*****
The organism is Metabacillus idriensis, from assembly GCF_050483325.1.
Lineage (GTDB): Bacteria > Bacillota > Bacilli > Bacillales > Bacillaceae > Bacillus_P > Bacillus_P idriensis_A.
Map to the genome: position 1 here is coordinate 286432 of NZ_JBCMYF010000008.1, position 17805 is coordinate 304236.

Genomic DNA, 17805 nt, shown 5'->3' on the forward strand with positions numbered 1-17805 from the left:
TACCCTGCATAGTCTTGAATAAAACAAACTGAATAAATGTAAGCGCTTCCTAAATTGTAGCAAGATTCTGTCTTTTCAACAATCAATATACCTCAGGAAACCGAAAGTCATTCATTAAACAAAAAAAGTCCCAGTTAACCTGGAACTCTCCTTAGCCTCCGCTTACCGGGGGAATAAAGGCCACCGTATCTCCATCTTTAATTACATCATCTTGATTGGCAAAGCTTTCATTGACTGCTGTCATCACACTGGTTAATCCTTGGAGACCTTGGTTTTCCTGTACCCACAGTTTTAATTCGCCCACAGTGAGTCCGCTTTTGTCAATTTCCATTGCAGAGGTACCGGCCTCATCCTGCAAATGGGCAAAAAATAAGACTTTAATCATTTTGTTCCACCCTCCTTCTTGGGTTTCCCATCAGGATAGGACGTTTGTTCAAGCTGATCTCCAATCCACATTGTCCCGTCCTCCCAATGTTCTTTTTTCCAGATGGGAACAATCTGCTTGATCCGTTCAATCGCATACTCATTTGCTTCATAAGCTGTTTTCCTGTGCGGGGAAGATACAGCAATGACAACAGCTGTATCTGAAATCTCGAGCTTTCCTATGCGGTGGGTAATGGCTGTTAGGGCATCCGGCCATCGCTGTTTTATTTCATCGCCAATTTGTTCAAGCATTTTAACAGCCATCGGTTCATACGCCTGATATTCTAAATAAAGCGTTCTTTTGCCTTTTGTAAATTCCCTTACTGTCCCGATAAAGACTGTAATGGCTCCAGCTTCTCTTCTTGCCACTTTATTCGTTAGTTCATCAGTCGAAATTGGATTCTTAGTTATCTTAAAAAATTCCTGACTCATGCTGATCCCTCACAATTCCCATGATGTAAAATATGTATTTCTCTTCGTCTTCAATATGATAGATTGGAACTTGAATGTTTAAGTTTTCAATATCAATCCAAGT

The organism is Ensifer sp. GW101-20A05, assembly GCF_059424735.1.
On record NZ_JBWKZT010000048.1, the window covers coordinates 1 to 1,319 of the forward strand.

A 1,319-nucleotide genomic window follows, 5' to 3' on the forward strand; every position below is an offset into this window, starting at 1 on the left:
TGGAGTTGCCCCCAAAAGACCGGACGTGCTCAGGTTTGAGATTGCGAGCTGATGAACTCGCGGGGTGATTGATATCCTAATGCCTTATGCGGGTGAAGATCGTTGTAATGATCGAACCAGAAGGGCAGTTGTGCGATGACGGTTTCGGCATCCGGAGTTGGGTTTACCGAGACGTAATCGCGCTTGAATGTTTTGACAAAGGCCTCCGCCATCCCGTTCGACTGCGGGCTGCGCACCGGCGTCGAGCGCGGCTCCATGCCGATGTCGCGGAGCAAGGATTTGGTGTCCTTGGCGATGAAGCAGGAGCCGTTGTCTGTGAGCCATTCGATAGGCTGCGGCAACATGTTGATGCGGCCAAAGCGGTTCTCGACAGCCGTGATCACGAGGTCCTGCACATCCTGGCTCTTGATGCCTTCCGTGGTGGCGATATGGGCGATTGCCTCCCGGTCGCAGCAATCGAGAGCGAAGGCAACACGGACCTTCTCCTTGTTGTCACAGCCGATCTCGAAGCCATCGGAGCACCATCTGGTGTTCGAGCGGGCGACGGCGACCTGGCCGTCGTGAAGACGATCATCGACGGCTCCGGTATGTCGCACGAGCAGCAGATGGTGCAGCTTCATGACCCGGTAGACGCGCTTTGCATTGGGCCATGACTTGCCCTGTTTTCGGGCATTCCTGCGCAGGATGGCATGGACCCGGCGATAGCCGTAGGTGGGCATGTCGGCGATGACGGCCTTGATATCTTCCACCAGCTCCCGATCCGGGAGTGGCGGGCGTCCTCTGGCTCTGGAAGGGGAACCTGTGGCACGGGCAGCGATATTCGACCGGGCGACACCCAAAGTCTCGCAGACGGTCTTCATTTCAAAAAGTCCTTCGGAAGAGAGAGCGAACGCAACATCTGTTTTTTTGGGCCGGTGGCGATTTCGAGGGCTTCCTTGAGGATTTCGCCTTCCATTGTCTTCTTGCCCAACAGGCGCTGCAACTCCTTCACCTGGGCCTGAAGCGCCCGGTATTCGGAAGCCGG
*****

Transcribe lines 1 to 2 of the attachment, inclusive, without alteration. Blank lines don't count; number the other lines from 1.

The organism is Metabacillus idriensis, from assembly GCF_050483325.1.
Lineage (GTDB): Bacteria > Bacillota > Bacilli > Bacillales > Bacillaceae > Bacillus_P > Bacillus_P idriensis_A.